It's an interesting twist, but in this Finduilas has even less substance than if the trope was played straight and she was rescued - choosing to marry her saviour and living with him happily ever after involves more agency and character development than being held captive until you're speared to a tree. Tropes aren't automatically bad - I'm not chiefly concerned with subverting tropes, or expectations like our formerly beloved showrunners D&D . But I'm worried that she will just be there for Turin's sake, a MacGuffin rather than a character that actually decides and does things like a person would.I've noted before that the Findulias/Turin story is one where Tolkien subverts the trope in a different way. Turin is given the opportunity to save a "damsel in distress" but then fails. Completely.
This isn't really just about the tropes either, in my opinion ^^ Beleriand will be in a state of basically constant total war, where fighting is essential to survival and therefore everything else - participating in the fighting yourself is more productive and selfless than letting others protect yourself without you protecting them. In our past, women often were considered unfit to fight in wars and therefore didn't come under moral scrutiny for not fighting - nobody expected them to, usually they were even forbidden from doing so. In an Elven society you can have the same dynamic with Fighters and Healers instead of dividing by gender lines, but is that really so well-established in our viewer's minds? If you show an army with a decent number of women, viewers that aren't really into the deeper conventions of Elven society will see that the default assumption of women not fighting doesn't apply here, which opens up all the non-fighters to questions about their justifications for letting others keeping them safe from death or enslavement by the literal embodiment of Evil, especially if the people that tried to defend them lose and die (which will happen a lot).I think it's also worth remembering that the "warrior=superior" and "civilian=inferior" tropes are equally harmful. Findulias does not have to be a fighter to be cool or interesting. It doesn't make her better. It just makes her different.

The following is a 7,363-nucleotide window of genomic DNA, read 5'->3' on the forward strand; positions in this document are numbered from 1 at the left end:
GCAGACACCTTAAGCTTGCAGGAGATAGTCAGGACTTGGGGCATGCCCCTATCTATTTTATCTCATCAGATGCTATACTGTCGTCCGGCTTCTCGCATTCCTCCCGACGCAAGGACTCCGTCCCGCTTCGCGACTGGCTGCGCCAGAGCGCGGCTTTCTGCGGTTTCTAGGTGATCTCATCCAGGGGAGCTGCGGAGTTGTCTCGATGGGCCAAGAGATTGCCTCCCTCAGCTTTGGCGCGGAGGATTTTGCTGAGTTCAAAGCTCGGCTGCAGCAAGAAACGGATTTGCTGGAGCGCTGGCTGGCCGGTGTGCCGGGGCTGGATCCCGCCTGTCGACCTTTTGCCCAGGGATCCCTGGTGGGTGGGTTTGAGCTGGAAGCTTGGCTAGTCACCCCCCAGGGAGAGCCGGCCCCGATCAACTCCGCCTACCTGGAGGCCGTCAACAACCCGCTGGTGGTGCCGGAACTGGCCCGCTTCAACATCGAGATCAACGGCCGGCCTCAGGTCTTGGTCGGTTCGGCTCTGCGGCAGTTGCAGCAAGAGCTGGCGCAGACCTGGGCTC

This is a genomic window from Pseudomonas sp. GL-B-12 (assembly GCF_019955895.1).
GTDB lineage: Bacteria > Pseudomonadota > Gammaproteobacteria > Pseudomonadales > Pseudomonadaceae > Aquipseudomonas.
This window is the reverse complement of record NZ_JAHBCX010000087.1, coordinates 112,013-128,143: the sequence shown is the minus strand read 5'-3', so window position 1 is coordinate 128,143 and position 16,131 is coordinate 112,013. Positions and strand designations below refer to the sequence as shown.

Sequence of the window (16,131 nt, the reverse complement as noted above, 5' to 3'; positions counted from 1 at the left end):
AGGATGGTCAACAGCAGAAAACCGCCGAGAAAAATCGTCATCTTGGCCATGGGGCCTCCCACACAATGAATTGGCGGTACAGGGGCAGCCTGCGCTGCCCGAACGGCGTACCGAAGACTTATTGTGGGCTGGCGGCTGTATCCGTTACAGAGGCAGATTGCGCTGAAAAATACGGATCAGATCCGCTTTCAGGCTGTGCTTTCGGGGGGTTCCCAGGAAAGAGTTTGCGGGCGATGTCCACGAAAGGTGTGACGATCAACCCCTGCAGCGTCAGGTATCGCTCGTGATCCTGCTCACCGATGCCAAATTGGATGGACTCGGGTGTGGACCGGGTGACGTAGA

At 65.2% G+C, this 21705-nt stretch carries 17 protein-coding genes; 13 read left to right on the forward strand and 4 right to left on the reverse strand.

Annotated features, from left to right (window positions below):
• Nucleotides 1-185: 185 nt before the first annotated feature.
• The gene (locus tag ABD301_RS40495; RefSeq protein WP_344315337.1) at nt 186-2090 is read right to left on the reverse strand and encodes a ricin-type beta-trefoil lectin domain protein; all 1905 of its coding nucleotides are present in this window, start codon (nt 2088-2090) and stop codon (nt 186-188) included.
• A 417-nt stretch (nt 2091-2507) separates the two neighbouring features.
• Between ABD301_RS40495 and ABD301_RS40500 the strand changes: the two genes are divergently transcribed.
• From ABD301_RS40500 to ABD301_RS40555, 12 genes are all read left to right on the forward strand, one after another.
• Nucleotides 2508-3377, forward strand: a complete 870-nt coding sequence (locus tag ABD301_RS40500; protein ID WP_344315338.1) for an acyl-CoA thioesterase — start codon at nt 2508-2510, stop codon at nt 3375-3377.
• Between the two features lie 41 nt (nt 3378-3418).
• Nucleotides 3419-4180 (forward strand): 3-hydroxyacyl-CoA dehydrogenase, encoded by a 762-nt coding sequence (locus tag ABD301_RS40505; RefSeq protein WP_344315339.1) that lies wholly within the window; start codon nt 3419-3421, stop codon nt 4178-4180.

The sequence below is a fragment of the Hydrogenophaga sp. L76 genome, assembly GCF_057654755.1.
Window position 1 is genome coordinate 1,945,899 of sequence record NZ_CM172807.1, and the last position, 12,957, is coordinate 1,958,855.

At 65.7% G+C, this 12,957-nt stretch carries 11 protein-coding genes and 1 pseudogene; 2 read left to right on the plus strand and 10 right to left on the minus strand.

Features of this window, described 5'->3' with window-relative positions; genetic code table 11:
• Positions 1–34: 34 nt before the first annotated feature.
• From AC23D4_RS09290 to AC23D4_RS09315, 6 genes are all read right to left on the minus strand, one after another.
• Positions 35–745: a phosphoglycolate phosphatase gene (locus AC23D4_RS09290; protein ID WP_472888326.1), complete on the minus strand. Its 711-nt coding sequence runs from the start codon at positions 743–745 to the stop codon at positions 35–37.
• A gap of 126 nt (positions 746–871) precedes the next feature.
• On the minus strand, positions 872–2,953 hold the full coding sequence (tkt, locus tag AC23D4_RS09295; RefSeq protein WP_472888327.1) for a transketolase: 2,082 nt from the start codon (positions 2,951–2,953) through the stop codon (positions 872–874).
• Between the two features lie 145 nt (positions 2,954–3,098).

Exposing and justifying the Fighter/Healer dynamic would help with this issue and be another way of differentiating Men and Elves, but to do that in a "show, don't (just) tell" way we need women that fight and men that don't, without either of them looking out of place - to make the viewers aware of this conscious break of the conventions many would expect to apply. In that way, civilian and warrior roles aren't equal either.
Also, the Elves we have shown are often not just either a warrior or a civilian - the ones that fight have other proficiencies as well. It's not a question of A (civilian) or B (warrior) like in many settings, it's a question of what kind of things the character can do - do they have "civilian" skills and "warrior" skills or just civilian skills? Generally, the former will look more impressive than the latter. Finrod is a philsopher and a warrior, Maglor is a great minstrel and a warrior, Curufin is a cunning schemer and a warrior, Fingolfin is a swordsmith (at least he could reforge his own) and a warrior, Beleg is a great ranger and a warrior. I fear that it will look like someone who has a profession but isn't also a warrior is just missing something compared to all the warriors that are great in multiple fields. They might need something else character-wise and/or story-wise to make up for that in the eyes of the viewer, which can be afforded to major characters but not to all.
Thinking further along those lines, having someone take part in a battle in this kind of environment is an effective and screentime-saving way of showcasing a character and getting the audience to feel attachment towards them, especially if they perform well and/or are in danger. Sure, you can do a lot more for a character - with good dialogue, with a challenge to overcome and many other events and techniques that constitute a well-constructed character arc. But are we really going to have time for many minor character's awesome civilian life story when, between our own flood of ideas and the host's requirements, it comes down what can and should fit into those 13 episodes per season?